A Black-and-White Phone Book: Control

Watching Anton Corbijn’s sumptuously shot Control, the wisdom of Werner Herzog filled my head.

A Black-and-White Phone Book: Control
Photo: The Weinstein Company

Watching Anton Corbijn’s sumptuously shot Control, the wisdom of Werner Herzog filled my head. Responding to charges that he took far too many liberties with real-life events in Rescue Dawn, Herzog responded that “if you’re purely after facts, please buy yourself the phone directory of Manhattan. It has four million times correct facts. But it doesn’t illuminate.”

And this is the problem with Corbijn’s film version of the life of Joy Division’s doomed front man Ian Curtis, based on the book Touching from a Distance by his widow Deborah. On the surface, Corbijn seems the perfect choice to direct the material. After all, he was there—the photographer on the scene during Manchester’s musical heyday, shooting Joy Division and other bands in the same signature style he’d later apply to music videos for Depeche Mode and U2 among others. But it turns out that this insider knowledge is actually Corbijn’s Achilles heel. He’s too close to his subject, so concerned with taking Ian Curtis down from the cross of rock martyrdom and returning him to everyman’s land that he’s unwilling to diverge from the absolute facts. Corbijn has given us a stark, tactile black-and-white phone book, his gorgeous near-noir lighting casting sharp shadows in lieu of illumination.

The result brings to mind Tom Kalin directing for the Lifetime network, the script never rising to the artistic level of the visual. Even Joy Division’s complicated, transcendental music is reduced to simple accents on predictable scenes. “Love Will Tear Us Apart” is heard after Ian tells Debbie he doesn’t love her. “Isolation” is played with Ian singing alone behind a soundproof window, isolated from his mistress Annik on the other side. “She’s Lost Control” follows a shot of Ian writing the song’s title in a notepad. And so on until Corbijn ends with “Atmosphere” (the video of which he himself directed after Ian’s life ended). This is not a film. It’s the visualization of a set list.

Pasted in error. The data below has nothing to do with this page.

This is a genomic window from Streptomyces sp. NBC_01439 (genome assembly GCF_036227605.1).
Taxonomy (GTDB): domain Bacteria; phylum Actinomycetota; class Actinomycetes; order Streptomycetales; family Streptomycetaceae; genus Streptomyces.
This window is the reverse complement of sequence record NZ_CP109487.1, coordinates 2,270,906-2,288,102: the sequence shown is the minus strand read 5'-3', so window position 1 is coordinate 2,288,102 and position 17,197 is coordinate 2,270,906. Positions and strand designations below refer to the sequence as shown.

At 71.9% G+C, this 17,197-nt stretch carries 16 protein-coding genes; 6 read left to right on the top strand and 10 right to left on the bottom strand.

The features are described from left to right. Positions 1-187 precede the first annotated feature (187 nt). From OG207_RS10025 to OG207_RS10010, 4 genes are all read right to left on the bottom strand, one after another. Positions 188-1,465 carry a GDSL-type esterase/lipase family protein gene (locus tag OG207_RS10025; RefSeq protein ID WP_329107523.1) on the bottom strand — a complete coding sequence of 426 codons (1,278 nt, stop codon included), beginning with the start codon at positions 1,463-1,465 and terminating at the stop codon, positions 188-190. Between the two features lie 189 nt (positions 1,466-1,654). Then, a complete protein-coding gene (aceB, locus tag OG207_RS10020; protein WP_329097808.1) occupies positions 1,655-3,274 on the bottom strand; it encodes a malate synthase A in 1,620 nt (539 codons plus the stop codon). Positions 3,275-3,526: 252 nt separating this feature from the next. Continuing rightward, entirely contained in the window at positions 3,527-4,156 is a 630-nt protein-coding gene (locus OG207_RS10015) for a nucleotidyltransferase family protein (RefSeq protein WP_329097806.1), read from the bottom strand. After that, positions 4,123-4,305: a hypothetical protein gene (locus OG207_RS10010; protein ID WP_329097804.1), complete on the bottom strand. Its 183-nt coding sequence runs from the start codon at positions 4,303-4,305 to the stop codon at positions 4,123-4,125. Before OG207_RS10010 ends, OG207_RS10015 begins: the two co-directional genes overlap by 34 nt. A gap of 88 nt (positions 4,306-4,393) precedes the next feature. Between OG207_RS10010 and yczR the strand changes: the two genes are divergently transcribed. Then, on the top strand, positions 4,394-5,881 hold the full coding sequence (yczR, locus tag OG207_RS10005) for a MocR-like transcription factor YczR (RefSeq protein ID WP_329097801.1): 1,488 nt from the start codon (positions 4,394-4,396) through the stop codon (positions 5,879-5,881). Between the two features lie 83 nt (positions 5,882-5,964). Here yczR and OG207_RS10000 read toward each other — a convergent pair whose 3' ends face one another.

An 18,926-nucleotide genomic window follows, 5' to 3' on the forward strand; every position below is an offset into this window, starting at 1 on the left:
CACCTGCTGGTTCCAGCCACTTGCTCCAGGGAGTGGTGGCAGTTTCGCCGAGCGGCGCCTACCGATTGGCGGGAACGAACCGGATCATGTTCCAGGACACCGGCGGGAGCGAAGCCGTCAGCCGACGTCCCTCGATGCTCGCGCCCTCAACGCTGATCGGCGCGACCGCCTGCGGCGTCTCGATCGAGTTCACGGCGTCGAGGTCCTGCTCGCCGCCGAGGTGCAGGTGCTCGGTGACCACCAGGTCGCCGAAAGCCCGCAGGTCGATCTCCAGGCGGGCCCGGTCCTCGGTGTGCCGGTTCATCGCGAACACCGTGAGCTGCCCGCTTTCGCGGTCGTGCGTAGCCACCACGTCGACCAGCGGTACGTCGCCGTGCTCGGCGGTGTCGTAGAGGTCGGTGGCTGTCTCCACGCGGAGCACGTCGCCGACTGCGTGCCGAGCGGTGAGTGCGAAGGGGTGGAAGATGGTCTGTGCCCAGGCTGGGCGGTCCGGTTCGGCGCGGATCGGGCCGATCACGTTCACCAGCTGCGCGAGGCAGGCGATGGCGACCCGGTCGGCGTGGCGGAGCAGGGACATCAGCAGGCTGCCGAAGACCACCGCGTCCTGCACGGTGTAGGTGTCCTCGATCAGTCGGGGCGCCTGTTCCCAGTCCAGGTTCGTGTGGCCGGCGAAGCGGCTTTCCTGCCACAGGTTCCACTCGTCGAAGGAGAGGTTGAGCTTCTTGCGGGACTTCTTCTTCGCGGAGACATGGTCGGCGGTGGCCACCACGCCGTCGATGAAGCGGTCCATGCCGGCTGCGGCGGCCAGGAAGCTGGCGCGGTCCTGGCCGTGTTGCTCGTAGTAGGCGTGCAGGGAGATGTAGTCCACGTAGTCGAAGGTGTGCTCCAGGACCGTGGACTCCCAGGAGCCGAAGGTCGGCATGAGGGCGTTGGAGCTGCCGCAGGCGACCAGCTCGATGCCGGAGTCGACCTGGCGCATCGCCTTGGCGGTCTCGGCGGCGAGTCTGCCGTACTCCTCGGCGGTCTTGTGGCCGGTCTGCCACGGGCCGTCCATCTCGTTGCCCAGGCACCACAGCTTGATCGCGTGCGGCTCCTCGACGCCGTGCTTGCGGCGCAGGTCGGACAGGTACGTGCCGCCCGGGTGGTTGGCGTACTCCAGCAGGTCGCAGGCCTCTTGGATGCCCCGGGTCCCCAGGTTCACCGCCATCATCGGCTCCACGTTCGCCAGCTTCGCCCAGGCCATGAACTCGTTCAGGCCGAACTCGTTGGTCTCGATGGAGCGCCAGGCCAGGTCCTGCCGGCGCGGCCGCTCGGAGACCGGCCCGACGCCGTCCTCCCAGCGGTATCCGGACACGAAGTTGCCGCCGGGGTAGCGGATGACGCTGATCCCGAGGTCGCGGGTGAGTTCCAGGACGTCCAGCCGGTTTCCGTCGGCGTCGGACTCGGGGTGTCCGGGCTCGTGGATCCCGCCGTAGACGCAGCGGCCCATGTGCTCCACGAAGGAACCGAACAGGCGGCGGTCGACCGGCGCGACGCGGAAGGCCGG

Ironically, Corbijn’s noble impulse to drain the rock star out of Ian Curtis—to humanize through a straightforward narrative approach—has drained the life out of the man as well. Indeed, Control can be summed up by the equation “gloomy Manchester plus epilepsy plus bizarre love triangle equals suicide.” Unfortunately, people are not that simple—and the epileptic, Bowie-worshipping poet who became the lead singer of a band whose influence continues to this day was most certainly not that simple. To portray things as they happened without delving beneath the surface, without letting fiction tease the truth from fact, does a disservice to Ian Curtis and Joy Division’s music.

Todd Haynes knew better than to tackle Bob Dylan head-on in his forthcoming, nonlinear tribute to the musical chameleon, I’m Not There. I wonder why Corbijn didn’t choose a similar path in portraying Ian Curtis. Alex Cox’s Sid and Nancy and Michael Winterbottom’s 24 Hour Party People both went beyond the cold dreariness of British life in the 70s to expose the explosive, communal spirit of its music scene, a force that shook youth around the world. Corbijn does show how powerful a figure Ian Curtis was by including a scene in which a riot occurs after Joy Division takes to the stage minus its mentally unstable front man. Unfortunately, we’re never quite sure why Corbijn’s “everyday bloke” is so venerated. (In fact, by minimizing band mates Bernard Sumner and Peter Hook as characters, Corbijn is actually elevating the mythic stature of Curtis.) That Ian Curtis was the “man behind the music” is absurd, evidenced by the birth of New Order after his death. What caused the riot was the splintering of the collective subconscious that was Joy Division, of which Ian Curtis was its face and voice. But this context is lost.

Corbijn wants the audience to relate to Ian Curtis, not to elevate him, but he takes such great pains to demonstrate how “normal” he was that his eventual suicide seems to come out of nowhere. The filmmaker shows us someone experiencing the ups and downs of life, but does not reveal the tipping point, that moment when depression turns to desperation. Curtis may have been unknowable, but then again, that’s what art is for—to fill in those mysterious gaps. Control is a beauty to behold, but if it’s illumination you’re after, I suggest curling up with Touching from a Distance while listening to The Warsaw Demo.

This article was originally published on The House Next Door.

Lauren Wissot

Lauren Wissot is a film critic and journalist, filmmaker and programmer, and a contributing editor at both Filmmaker and Documentary magazines. Her work can also be regularly read at Salon, Bitch, The Rumpus, and Hammer to Nail.

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